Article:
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# Automatic rendering of NumPyro models¶

In this tutorial we will demonstrate how to create beautiful visualizations of your probabilistic graphical models.

[ ]:

!pip install -q numpyro@git+https://github.com/pyro-ppl/numpyro

[1]:

from jax import nn
import jax.numpy as jnp

import numpyro
import numpyro.distributions as dist

assert numpyro.__version__.startswith('0.7.2')


## A Simple Example¶

[2]:

def model(data):
m = numpyro.sample('m', dist.Normal(0, 1))
sd = numpyro.sample('sd', dist.LogNormal(m, 1))
with numpyro.plate('N', len(data)):
numpyro.sample('obs', dist.Normal(m, sd), obs=data)

[3]:

data = jnp.ones(10)
numpyro.render_model(model, model_args=(data,))

[3]:


The visualization can be saved to a file by providing filename='path' to numpyro.render_model. You can use different formats such as PDF or PNG by changing the filename’s suffix. When not saving to a file (filename=None), you can also change the format with graph.format = 'pdf' where graph is the object returned by numpyro.render_model.

[4]:

graph = numpyro.render_model(model, model_args=(data,), filename='model.pdf')


## Tweaking the visualization¶

As numpyro.render_model returns an object of type graphviz.dot.Digraph, you can further improve the visualization of this graph. For example, you could use the unflatten preprocessor to improve the layout aspect ratio for more complex models.

[5]:

def mace(positions, annotations):
"""
This model corresponds to the plate diagram in Figure 3 of https://www.aclweb.org/anthology/Q18-1040.pdf.
"""
num_annotators = int(jnp.max(positions)) + 1
num_classes = int(jnp.max(annotations)) + 1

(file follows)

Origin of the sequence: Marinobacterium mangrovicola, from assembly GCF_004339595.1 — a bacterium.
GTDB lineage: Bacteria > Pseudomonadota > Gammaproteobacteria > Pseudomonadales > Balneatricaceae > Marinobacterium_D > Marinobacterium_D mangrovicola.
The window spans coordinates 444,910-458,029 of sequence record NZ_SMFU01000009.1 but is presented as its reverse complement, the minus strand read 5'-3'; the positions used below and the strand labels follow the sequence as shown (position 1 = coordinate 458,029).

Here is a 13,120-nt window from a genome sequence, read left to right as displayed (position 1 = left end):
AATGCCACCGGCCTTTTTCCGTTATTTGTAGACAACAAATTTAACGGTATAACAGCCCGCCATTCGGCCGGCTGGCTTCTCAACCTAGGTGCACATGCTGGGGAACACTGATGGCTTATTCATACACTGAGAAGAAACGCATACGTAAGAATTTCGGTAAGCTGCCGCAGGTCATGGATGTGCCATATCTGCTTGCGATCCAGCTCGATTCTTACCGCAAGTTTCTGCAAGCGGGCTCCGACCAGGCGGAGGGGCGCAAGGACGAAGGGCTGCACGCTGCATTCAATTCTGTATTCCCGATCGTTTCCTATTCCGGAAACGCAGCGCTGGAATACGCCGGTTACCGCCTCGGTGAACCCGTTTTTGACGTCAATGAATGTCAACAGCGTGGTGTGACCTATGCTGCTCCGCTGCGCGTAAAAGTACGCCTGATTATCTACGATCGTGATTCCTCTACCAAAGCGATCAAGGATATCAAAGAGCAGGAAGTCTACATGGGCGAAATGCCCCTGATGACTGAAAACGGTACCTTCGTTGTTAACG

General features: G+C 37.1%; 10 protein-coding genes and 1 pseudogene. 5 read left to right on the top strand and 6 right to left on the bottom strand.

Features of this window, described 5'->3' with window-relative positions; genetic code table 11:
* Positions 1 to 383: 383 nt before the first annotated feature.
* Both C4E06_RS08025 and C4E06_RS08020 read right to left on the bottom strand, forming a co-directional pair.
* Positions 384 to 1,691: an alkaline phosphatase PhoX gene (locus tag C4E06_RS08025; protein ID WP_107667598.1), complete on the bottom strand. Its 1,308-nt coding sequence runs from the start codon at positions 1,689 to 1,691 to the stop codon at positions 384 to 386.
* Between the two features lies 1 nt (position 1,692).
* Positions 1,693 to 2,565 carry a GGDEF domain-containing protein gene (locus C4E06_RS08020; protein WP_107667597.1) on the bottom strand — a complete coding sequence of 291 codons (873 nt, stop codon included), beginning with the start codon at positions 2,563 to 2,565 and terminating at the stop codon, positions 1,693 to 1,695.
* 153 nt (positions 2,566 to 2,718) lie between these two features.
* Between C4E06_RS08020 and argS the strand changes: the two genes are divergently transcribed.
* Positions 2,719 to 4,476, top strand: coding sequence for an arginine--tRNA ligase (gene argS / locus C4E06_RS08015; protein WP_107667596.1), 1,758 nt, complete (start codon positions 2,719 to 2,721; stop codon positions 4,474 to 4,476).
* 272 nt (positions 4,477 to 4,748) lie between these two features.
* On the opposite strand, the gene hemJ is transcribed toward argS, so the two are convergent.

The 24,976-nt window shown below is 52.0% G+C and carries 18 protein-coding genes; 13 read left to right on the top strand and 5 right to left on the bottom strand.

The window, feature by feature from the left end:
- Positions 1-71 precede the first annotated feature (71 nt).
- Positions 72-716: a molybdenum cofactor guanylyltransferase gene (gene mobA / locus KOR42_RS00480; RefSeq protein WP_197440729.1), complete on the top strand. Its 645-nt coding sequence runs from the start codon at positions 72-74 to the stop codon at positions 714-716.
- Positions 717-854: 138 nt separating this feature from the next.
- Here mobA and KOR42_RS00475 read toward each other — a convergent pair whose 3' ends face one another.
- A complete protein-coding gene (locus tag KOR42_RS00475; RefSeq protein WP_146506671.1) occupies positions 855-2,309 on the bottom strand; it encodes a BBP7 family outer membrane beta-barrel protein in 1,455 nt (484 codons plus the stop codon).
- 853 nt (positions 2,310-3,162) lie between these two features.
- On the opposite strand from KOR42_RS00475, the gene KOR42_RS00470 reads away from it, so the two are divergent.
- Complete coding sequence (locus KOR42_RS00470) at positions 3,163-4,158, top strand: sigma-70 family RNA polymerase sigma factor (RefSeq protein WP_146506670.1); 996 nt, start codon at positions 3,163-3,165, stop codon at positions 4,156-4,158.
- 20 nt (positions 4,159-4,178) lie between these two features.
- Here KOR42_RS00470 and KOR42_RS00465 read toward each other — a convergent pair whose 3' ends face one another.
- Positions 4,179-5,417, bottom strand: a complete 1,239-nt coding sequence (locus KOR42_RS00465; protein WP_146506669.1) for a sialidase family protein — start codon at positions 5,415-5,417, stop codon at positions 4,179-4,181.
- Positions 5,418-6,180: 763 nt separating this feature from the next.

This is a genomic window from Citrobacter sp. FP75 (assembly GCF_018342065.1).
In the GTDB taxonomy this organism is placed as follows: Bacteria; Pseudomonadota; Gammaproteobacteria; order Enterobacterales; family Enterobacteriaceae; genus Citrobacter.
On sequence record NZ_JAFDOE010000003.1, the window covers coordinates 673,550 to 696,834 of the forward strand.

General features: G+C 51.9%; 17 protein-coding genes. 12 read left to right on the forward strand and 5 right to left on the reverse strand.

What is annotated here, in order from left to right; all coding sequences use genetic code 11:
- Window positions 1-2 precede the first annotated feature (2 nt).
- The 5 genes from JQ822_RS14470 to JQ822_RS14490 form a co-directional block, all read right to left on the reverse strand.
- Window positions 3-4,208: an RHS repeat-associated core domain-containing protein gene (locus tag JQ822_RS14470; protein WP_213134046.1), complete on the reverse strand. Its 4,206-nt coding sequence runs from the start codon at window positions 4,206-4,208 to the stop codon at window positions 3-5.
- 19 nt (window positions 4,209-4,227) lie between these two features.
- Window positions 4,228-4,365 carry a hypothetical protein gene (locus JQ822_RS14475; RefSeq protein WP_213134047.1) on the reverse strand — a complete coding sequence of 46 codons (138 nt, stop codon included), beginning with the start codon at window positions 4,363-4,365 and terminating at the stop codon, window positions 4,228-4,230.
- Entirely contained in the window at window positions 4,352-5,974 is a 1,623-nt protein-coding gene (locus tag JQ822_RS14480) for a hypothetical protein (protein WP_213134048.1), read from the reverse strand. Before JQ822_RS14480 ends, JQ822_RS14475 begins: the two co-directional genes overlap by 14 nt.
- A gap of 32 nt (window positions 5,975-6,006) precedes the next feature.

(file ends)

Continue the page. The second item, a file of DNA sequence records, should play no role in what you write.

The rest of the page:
num_items, num_positions = annotations.shape

with numpyro.plate('annotator', num_annotators):
epsilon = numpyro.sample('epsilon', dist.Dirichlet(jnp.full(num_classes, 10)))
theta = numpyro.sample('theta', dist.Beta(0.5, 0.5))

with numpyro.plate('item', num_items, dim=-2):
# NB: using constant logits for discrete uniform prior
# (NumPyro does not have DiscreteUniform distribution yet)
c = numpyro.sample('c', dist.Categorical(logits=jnp.zeros(num_classes)))

with numpyro.plate('position', num_positions):
s = numpyro.sample('s', dist.Bernoulli(1 - theta[positions]))
probs = jnp.where(s[..., None] == 0, nn.one_hot(c, num_classes), epsilon[positions])
numpyro.sample('y', dist.Categorical(probs), obs=annotations)

positions = jnp.array([1, 1, 1, 2, 3, 4, 5])
annotations = jnp.array([
[1, 3, 1, 2, 2, 2, 1, 3, 2, 2, 4, 2, 1, 2, 1,
1, 1, 1, 2, 2, 2, 2, 2, 2, 1, 1, 2, 1, 1, 1,
1, 3, 1, 2, 2, 4, 2, 2, 3, 1, 1, 1, 2, 1, 2],
[1, 3, 1, 2, 2, 2, 2, 3, 2, 3, 4, 2, 1, 2, 2,
1, 1, 1, 2, 2, 2, 2, 2, 2, 1, 1, 3, 1, 1, 1,
1, 3, 1, 2, 2, 3, 2, 3, 3, 1, 1, 2, 3, 2, 2],
[1, 3, 2, 2, 2, 2, 2, 3, 2, 2, 4, 2, 1, 2, 1,
1, 1, 1, 2, 2, 2, 2, 2, 1, 1, 1, 2, 1, 1, 2,
1, 3, 1, 2, 2, 3, 1, 2, 3, 1, 1, 1, 2, 1, 2],
[1, 4, 2, 3, 3, 3, 2, 3, 2, 2, 4, 3, 1, 3, 1,
2, 1, 1, 2, 1, 2, 2, 3, 2, 1, 1, 2, 1, 1, 1,
1, 3, 1, 2, 3, 4, 2, 3, 3, 1, 1, 2, 2, 1, 2],
[1, 3, 1, 1, 2, 3, 1, 4, 2, 2, 4, 3, 1, 2, 1,
1, 1, 1, 2, 3, 2, 2, 2, 2, 1, 1, 2, 1, 1, 1,
1, 2, 1, 2, 2, 3, 2, 2, 4, 1, 1, 1, 2, 1, 2],
[1, 3, 2, 2, 2, 2, 1, 3, 2, 2, 4, 4, 1, 1, 1,
1, 1, 1, 2, 2, 2, 2, 2, 2, 1, 1, 2, 1, 1, 2,
1, 3, 1, 2, 3, 4, 3, 3, 3, 1, 1, 1, 2, 1, 2],
[1, 4, 2, 1, 2, 2, 1, 3, 3, 3, 4, 3, 1, 2, 1,
1, 1, 1, 1, 2, 2, 1, 2, 2, 1, 1, 2, 1, 1, 1,
1, 3, 1, 2, 2, 3, 2, 3, 2, 1, 1, 1, 2, 1, 2],
]).T

# we subtract 1 because the first index starts with 0 in Python
positions -= 1
annotations -= 1

mace_graph = numpyro.render_model(mace, model_args=(positions, annotations))

[6]:

# default layout
mace_graph

[6]:

[7]:

# layout after processing the layout with unflatten
mace_graph.unflatten(stagger=2)

[7]:


## Distribution annotations¶

It is possible to display the distribution of each RV in the generated plot by providing render_distributions=True when calling numpyro.render_model.

[8]:

def model(data):
x = numpyro.sample('x', dist.Normal(0, 1))
y = numpyro.sample('y', dist.LogNormal(x, 1))
with numpyro.plate('N', len(data)):
numpyro.sample('z', dist.Normal(x, y), obs=data)

[9]:

data = jnp.ones(10)
numpyro.render_model(model, model_args=(data,), render_distributions=True)

[9]: